I know how exciting it is to discover new techniques — we immediately what to use them everywhere. But beware, this may not always be a good idea. To get the results you’re looking for, it’s best to know the best practices for the technique and how to apply them.
Often, I see rounded bar charts used in business-related reports. I guess this looks pretty, but it’s a problem! Let me explain.
These charts should indicate the exact values, but rounded or decorated bars cannot display specific values accurately. The rounded endpoints to the bars make it difficult for the reader to tell the exact value — should they read the value from the top of the semicircle or the middle?
The paper, An Evaluation of the Impact of Visual Embellishments in Bar Charts by Drew Skau, Lane Harrison and Robert Kosara, investigates the effectiveness of bar charts and how they are affected by different visual alterations.
“For reading absolute values, we found that most embellishments had no effect, with the exception of quadratic triangles. The capped chart in this condition yielded the same average values and a smaller standard deviation than the baseline bar chart. We think that the cap with its flat top actually helped people draw a mental line to the axis to judge the values”
Jonathan Allen wrote a useful post about The dangers of rounded bar charts.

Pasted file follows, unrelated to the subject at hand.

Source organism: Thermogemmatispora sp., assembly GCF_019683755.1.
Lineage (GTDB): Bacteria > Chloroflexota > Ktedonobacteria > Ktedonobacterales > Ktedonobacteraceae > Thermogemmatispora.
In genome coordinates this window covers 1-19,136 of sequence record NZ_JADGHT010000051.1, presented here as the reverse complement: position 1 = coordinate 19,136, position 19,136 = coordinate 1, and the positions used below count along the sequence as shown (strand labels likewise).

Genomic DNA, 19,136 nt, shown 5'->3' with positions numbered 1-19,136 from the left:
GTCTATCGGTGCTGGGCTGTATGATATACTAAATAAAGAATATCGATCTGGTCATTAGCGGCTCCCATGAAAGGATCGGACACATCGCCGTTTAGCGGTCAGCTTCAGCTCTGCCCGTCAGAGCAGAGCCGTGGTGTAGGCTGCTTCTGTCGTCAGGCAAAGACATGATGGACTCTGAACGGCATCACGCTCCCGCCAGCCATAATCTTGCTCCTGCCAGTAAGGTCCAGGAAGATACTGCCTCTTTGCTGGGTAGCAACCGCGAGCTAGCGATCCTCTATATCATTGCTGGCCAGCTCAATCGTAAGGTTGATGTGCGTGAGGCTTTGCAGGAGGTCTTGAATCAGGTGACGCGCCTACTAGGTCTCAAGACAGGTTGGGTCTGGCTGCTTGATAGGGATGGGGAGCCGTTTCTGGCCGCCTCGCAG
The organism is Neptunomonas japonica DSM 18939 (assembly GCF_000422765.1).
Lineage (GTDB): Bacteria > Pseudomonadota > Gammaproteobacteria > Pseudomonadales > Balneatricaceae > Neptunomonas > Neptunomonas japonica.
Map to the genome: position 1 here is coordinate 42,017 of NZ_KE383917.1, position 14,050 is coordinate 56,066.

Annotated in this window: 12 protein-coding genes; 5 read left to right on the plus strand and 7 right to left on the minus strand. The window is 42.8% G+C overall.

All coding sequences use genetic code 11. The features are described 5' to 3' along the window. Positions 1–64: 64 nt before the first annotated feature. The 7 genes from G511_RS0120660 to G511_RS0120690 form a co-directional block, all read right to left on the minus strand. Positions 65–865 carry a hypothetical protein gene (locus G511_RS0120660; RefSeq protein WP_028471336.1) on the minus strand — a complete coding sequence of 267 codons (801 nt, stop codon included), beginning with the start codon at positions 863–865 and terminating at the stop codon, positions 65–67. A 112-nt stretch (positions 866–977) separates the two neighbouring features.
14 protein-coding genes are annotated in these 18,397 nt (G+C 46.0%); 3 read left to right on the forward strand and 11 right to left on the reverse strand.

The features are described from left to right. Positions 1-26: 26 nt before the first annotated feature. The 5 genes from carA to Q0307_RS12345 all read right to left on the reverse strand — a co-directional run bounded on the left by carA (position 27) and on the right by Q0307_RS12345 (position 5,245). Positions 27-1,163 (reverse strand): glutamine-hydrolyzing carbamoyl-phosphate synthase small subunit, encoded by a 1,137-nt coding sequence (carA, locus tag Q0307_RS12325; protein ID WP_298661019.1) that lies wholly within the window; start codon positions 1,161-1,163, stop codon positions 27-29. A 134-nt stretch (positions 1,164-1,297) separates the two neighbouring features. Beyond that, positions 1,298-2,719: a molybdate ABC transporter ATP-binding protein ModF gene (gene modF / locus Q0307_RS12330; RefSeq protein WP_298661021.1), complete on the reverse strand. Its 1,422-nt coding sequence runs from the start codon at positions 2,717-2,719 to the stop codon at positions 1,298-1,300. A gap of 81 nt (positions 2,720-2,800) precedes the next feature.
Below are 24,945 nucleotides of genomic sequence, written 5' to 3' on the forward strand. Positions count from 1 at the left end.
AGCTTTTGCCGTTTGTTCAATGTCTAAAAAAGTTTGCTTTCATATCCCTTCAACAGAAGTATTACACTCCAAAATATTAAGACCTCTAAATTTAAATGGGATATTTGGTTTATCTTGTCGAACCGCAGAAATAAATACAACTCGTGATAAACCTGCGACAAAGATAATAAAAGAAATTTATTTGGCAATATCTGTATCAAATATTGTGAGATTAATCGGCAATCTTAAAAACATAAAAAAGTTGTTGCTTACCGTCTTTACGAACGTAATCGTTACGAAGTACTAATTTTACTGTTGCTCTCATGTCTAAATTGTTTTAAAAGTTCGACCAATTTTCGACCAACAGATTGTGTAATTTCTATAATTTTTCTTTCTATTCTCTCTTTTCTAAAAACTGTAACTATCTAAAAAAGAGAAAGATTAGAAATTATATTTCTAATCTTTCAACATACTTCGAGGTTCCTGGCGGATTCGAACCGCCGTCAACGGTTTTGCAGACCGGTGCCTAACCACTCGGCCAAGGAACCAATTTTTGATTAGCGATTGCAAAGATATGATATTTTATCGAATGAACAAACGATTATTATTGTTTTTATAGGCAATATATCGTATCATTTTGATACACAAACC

In Tableau, when we make rounded edges of bar charts, we use line mark type, which results in circles at the end of the line, but Tableau does not allow us to control their curvature. Hence the measured value ends where the bar starts to curve, and it gives excess weight on the chart.
Sales should equal $114,285, but the chart displays a bit more because of the cap.
When can we use rounded edges?
If the goal is to communicate a general value, then the bars can be styled with rounded ends. Let’s see some examples from our digital world.
Popular times graph by Google: This chart displays how busy a location typically is during different times of the day. Popularity for any given hour is shown relative to the business’s typical peak popularity for the week. For example, in the image below, 4 PM–5 PM on Tuesday is one of the more popular times of the week for this business.
Popular time graph by Google
Progress Bar Chart – districtmobility.org
What if the bend is only at the corners of the bar?
A little bit of rounding of the corners can be okay, but make sure each bar is flat enough to discern its real value and provide an easy comparison between bars. It does not distort the exact value.
An example from Momondo’s site.
Another example from my Iphone – Activity Chart
Can we make this in Tableau? Of course, we can. It may not be a straightforward solution, but we can use a workaround. Stay tuned; in my next post, I’ll show you step by step how to use the workaround and create bars with rounded corners in Tableau.
If the intention is to communicate a general value, then the bars can be styled with rounded ends, but the users’ goal is to obtain a specific or accurate value use a bar with a flat end. Don’t forget the traditional can also be sexy.